Use Your Illusion 1 and 2 are now over 25 years old. I can remember doing Physics homework when I was about 15, listening to them on vinyl. They didn’t help. I actually failed Physics twice before leaving school. I then got a Master of Science after studying computing later on at uni. So fuck you physics, and your laws of dynamics.
It’s interesting how these albums have aged. Appetite is always going to be the definitive GNR album, but I’d argue, that to an extent, the Illusion albums have aged better. On Appetite, obviously Sweet Child o’ Mine should be the American national anthem, but GNR still have some of the hair metal/Sunset Strip sensibilities that were prevalent at the time. Not that this is bad. It was infused with so much punk and aggression, that it sounded nothing like any of the other bands around. I’ve tried listening to Motley Crue, but aside from ‘Kickstart my Heart’, they don’t do a lot for me.
The Illusion albums age well. I think one of the reasons for this, is that they have a very comic book feel to them. They’re neither too dark, or serious. Even when they are a little serious (Don’t Cry, November Rain), they sound to an extent like GNR were having fun with the arrangements. The final Slash solo in November Rain in particular, and Axl’s 25 second yowl at the end of Don’t Cry. I just listened to this to get the duration, and it’s also double tracked, meaning that Axl sang exactly the same part twice. Slash still has no idea what the November Rain video was about, but it's still cool to watch him walk out of the church in a bad mood and play a guitar solo. Maybe if I try playing a guitar solo when I'm in a bad mood, I'll kill people less.
One thing I love about the Illusion albums is that Axl really took time out to think about his voice. He described the albums at the time as having loads of ‘different voices', which is true. There’s a lot of low singing, high screaming, and also some spoken voice monologues throughout which I’ll touch on. I’d suggest though, that the biggest traverse that Axl does through his vocal range is actually from Chinese Democracy with ‘This I Love’. If you disagree, then you try singing through the range displayed here. It’s not just a jump from low voice to high scream, but a really fucking hard traverse that hits all the notes in between, and then some. Anyway, that topic is for another day.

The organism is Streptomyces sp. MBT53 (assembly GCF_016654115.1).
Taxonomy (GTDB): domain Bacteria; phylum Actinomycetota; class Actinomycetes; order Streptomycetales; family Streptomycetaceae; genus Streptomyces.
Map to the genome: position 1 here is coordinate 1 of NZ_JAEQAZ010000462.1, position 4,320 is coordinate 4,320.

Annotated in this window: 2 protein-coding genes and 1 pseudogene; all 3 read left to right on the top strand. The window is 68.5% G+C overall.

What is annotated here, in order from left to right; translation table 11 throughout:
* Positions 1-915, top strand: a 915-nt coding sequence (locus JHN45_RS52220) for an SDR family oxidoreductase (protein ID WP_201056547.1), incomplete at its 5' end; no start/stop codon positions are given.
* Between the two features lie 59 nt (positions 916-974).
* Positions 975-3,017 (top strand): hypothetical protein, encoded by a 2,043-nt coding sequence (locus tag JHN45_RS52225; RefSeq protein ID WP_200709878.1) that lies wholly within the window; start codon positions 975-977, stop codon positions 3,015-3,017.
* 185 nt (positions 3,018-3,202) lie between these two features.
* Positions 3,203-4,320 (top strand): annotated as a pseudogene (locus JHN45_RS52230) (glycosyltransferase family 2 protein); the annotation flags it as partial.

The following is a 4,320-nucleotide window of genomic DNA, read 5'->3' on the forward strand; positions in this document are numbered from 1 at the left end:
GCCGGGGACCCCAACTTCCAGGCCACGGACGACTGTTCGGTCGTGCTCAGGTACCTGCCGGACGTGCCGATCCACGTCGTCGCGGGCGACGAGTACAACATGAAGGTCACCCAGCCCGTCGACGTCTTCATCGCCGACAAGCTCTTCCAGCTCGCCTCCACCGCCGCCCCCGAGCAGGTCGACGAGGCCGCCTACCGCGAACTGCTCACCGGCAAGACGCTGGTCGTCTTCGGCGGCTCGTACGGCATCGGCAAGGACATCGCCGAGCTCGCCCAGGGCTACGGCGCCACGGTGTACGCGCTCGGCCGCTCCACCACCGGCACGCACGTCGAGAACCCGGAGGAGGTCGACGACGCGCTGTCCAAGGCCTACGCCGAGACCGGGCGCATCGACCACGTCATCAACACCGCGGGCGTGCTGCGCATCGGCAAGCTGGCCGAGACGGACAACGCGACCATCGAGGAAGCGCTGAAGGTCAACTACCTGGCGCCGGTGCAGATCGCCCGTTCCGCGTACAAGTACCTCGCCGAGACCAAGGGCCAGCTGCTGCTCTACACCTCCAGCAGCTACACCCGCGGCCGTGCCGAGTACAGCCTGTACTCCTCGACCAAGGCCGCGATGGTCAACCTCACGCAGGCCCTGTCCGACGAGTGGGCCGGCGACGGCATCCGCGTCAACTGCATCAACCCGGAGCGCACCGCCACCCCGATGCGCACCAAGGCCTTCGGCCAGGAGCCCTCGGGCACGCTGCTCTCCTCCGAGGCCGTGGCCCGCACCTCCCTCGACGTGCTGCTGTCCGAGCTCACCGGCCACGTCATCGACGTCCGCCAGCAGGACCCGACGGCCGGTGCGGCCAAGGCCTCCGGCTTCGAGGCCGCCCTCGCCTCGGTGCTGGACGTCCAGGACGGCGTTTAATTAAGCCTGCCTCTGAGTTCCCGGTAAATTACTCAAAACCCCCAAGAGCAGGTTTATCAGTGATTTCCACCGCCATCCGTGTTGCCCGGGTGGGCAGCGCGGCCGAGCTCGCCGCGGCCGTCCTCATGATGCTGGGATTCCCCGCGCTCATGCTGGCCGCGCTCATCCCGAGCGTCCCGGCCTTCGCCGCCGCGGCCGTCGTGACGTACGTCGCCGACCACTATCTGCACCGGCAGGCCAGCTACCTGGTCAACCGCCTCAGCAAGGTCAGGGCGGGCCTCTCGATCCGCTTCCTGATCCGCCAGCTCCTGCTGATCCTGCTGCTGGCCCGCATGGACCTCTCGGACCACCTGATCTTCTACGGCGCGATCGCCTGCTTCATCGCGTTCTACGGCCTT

The main thing I wanted to talk about was the mini album in the middle of Illusion 2. This starts on Shotgun Blues and ends on So Fine. Why do I call this a mini album? I think it’s a really cohesive set of songs, with some of the most interesting elements out of both albums. Also, it feels like the album is taking a breath from the first lot of songs containing 'Civil War', and having some calm before the final storm, containing 'Estranged'. Both tracks are the main epics on the album. To me, this mini album sounds like a dusty road worn slice of metal Americana. It's got more Americana in it than a Luke Bryan album. That's for sure. Here’s a breakdown.
A quickfire song than is reminiscent of the way that Lies opens with Reckless Life. It’s a silly but fun song with the eloquent line ‘You can suck my ass’.
The beginning sounds like it could have been whistled by soldiers during the American civil war. Then it’s just got a great groove throughout. But the best thing about this track is when Slash kicks in with second guitar solo, near the end, and Axl impersonates the blind DJ from the ‘Vanishing Point’ movie. When listening to the album initially, I never knew this was from a movie. When I eventually (not connected!) watched Vanishing Point, I nearly wet myself when hearing these lines. It’s a similar thing with Civil War. It introduced millions of kids to Cool Hand Luke, to the extent that they thought the movie had borrowed from the album. Maybe not, but you get the point. Oh, and the banjo song from Cool Hand Luke is called 'Plastic Jesus', and it's one of the saddest moments in the movie when Paul Newman plays it.